Pro Player Comparison: Clay Matthews, LB, Green Bay Packers
Kyle Van Noy is a ruthless beast of a linebacker who should strike fear into anyone that lines up against him. Van Noy 52 tackles, 22 for loss, 13 sacks, two interceptions, six forced fumbles and two blocked kicks in 2012.
Some of those stats would be good for a college career, but Van Noy posted them all in one season. He even scored two touchdowns off a fumble and an interception against San Diego State in the Poinsettia Bowl.
If an offense doesn't know where Van Noy is at all times, they might as well hand him the ball as soon as they see him. It would be far less painful.
Clay Matthews fits the same description in the NFL. Of course, the flowing hair out the back of his helmet identifies Matthews wherever he lines up, so he's a little easier to see than Van Noy. However, that doesn't make Matthews any easier to stop.
Matthews had 43 tackles, 13 sacks and one forced fumble for the Green Bay Packers in 2012. He is the one defender who you have to prepare for if you want to beat the the Packers.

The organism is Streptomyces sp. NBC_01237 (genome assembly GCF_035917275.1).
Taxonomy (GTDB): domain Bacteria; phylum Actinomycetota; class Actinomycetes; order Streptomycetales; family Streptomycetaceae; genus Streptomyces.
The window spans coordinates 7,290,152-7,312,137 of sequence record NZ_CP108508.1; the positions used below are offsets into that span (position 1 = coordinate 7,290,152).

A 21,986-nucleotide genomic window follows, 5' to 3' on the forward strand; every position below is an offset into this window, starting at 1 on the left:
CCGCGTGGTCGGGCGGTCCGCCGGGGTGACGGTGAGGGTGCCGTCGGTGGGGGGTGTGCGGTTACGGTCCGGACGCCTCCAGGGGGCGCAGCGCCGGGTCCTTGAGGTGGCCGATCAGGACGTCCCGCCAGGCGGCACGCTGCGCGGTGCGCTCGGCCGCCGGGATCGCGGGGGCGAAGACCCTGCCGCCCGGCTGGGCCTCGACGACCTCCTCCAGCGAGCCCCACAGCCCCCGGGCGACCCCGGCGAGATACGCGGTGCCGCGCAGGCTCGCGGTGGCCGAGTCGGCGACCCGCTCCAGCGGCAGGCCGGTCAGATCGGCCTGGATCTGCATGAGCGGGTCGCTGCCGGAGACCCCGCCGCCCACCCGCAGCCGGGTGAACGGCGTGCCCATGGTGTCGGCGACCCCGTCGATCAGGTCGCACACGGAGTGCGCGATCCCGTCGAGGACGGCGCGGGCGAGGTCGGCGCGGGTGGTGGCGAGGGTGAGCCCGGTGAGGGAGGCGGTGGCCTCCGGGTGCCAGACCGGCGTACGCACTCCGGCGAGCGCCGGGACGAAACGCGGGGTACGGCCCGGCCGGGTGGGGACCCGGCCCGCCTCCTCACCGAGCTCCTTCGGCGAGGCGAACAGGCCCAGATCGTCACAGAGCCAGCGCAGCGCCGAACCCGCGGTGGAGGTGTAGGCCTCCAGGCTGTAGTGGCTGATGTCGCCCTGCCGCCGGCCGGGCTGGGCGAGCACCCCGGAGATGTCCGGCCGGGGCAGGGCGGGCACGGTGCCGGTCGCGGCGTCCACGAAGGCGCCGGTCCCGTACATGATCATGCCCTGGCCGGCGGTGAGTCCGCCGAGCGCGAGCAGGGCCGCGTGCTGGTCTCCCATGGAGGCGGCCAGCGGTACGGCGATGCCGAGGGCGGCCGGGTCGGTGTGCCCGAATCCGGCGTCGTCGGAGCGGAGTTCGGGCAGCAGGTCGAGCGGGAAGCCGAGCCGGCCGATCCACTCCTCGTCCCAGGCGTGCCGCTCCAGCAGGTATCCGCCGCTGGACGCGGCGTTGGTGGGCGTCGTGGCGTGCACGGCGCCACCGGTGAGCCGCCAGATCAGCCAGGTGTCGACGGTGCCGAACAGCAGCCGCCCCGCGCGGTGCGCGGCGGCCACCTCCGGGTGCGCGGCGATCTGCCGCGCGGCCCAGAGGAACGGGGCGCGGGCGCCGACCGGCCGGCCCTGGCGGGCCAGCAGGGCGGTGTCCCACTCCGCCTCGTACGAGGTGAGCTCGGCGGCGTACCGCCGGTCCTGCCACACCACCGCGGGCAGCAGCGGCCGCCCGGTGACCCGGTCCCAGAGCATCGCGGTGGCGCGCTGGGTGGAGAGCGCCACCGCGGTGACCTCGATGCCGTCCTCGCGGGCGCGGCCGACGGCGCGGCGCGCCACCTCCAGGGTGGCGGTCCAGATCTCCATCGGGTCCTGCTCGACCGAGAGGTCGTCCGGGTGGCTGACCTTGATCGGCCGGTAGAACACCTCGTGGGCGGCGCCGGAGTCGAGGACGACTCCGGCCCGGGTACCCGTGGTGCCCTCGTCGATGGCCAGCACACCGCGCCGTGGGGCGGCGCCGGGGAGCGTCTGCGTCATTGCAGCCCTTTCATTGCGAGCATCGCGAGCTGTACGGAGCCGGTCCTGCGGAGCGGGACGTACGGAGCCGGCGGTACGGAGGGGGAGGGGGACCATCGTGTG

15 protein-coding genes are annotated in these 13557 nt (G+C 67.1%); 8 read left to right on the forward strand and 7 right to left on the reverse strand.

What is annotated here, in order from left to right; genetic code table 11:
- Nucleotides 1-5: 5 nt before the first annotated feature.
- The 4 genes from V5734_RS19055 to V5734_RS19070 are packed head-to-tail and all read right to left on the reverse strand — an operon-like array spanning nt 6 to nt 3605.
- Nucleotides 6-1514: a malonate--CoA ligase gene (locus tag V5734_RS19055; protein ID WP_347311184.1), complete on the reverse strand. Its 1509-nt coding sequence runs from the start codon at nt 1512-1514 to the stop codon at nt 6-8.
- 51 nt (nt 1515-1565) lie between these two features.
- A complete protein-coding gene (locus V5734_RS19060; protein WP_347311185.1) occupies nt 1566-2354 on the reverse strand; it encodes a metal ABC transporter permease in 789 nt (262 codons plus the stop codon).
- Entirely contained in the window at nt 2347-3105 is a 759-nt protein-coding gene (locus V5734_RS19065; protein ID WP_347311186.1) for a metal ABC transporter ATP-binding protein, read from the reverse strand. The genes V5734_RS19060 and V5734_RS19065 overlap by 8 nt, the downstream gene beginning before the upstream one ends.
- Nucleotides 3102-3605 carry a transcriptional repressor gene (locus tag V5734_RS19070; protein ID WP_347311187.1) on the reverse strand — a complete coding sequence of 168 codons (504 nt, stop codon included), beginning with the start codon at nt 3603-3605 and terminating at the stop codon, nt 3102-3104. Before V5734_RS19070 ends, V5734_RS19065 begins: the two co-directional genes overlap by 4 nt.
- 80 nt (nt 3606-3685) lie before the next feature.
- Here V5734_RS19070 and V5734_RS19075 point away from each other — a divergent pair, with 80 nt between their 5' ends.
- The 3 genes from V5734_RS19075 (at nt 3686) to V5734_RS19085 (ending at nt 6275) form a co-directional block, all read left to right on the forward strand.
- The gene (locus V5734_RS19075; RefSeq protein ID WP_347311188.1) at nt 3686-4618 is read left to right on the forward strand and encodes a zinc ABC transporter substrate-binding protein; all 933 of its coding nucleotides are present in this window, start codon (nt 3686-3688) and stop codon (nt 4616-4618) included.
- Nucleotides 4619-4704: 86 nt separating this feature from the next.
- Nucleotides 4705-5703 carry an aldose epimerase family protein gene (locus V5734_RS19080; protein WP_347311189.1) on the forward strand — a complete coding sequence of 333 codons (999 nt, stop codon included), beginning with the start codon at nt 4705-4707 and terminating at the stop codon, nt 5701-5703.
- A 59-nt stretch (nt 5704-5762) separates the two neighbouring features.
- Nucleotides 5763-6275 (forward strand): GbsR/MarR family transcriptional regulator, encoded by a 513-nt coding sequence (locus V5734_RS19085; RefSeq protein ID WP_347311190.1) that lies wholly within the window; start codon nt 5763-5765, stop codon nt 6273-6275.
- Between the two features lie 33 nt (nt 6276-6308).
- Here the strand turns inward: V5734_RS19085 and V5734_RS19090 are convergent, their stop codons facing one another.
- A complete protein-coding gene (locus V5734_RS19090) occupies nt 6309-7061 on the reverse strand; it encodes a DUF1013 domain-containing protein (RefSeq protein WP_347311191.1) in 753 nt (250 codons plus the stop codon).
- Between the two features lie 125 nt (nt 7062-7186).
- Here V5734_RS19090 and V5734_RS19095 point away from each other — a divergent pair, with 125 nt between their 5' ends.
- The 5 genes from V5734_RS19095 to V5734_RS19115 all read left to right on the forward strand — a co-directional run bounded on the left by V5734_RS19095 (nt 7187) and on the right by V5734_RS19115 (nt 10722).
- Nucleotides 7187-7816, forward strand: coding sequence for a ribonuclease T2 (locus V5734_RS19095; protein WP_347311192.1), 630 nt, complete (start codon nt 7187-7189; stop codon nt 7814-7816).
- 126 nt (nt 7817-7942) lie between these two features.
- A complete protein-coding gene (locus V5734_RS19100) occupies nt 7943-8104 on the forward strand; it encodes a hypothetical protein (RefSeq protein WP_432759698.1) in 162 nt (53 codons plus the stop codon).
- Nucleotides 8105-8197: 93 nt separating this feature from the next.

The same is true of Van Noy at BYU, and it will also be true of him in the NFL after the 2013 season.
Pro Player Comparison: Trent Richardson, RB, Cleveland Browns
T.J. Yeldon came out of high school with no intention of waiting to play for Alabama. The Crimson Tide watched as he enrolled early and earned player of the game honors for the 2012 spring game.
Yeldon wasted no time in 2012 proving that Nick Saban made the right decision putting him on the field, either. Yeldon tore through defenses for 1,108 yards and 12 touchdowns on just 175 carries. He finished No. 2 in all those statistical categories for the Crimson Tide.
Much like Trent Richardson looked better than Mark Ingram at times, Yeldon looked better than Eddie Lacy during his time in the backup slot at Alabama.
Richardson went on to be drafted by the Cleveland Browns, and he earned the starting slot at tailback in his rookie year. He rushed for 950 yards on 267 carries in his first season, and he proved that he is more than capable of carrying the NFL workload.
Yeldon and Richardson are both shifty and difficult to bring down with first contact. Richardson will improve each season he's in the NFL, and Yeldon will follow just a few years behind him.
If things work out for the Browns, they may just get to draft either Yeldon or Todd Gurley to join Richardson for the 2015 season.